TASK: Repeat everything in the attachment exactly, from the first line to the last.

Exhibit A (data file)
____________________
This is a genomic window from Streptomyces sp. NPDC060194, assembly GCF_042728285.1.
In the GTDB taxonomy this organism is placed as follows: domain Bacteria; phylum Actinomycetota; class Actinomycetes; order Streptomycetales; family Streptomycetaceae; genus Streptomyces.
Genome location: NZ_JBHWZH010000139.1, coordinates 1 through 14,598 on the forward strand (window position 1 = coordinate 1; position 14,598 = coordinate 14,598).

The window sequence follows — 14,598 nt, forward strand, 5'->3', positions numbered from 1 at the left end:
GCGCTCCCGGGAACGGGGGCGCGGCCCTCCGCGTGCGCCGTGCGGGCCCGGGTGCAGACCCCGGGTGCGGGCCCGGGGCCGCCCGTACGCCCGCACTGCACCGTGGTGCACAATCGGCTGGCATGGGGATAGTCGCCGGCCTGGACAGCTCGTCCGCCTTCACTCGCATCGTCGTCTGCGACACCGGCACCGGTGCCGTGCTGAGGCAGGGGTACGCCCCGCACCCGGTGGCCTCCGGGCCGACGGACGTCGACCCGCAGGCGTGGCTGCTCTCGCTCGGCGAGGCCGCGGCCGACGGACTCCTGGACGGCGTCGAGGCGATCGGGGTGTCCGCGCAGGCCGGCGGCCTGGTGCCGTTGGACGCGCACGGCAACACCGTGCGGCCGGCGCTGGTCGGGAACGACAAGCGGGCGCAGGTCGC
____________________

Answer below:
This is a genomic window from Streptomyces sp. NPDC060194, assembly GCF_042728285.1.
In the GTDB taxonomy this organism is placed as follows: domain Bacteria; phylum Actinomycetota; class Actinomycetes; order Streptomycetales; family Streptomycetaceae; genus Streptomyces.
Genome location: NZ_JBHWZH010000139.1, coordinates 1 through 14,598 on the forward strand (window position 1 = coordinate 1; position 14,598 = coordinate 14,598).

The window sequence follows — 14,598 nt, forward strand, 5'->3', positions numbered from 1 at the left end:
GCGCTCCCGGGAACGGGGGCGCGGCCCTCCGCGTGCGCCGTGCGGGCCCGGGTGCAGACCCCGGGTGCGGGCCCGGGGCCGCCCGTACGCCCGCACTGCACCGTGGTGCACAATCGGCTGGCATGGGGATAGTCGCCGGCCTGGACAGCTCGTCCGCCTTCACTCGCATCGTCGTCTGCGACACCGGCACCGGTGCCGTGCTGAGGCAGGGGTACGCCCCGCACCCGGTGGCCTCCGGGCCGACGGACGTCGACCCGCAGGCGTGGCTGCTCTCGCTCGGCGAGGCCGCGGCCGACGGACTCCTGGACGGCGTCGAGGCGATCGGGGTGTCCGCGCAGGCCGGCGGCCTGGTGCCGTTGGACGCGCACGGCAACACCGTGCGGCCGGCGCTGGTCGGGAACGACAAGCGGGCGCAGGTCGC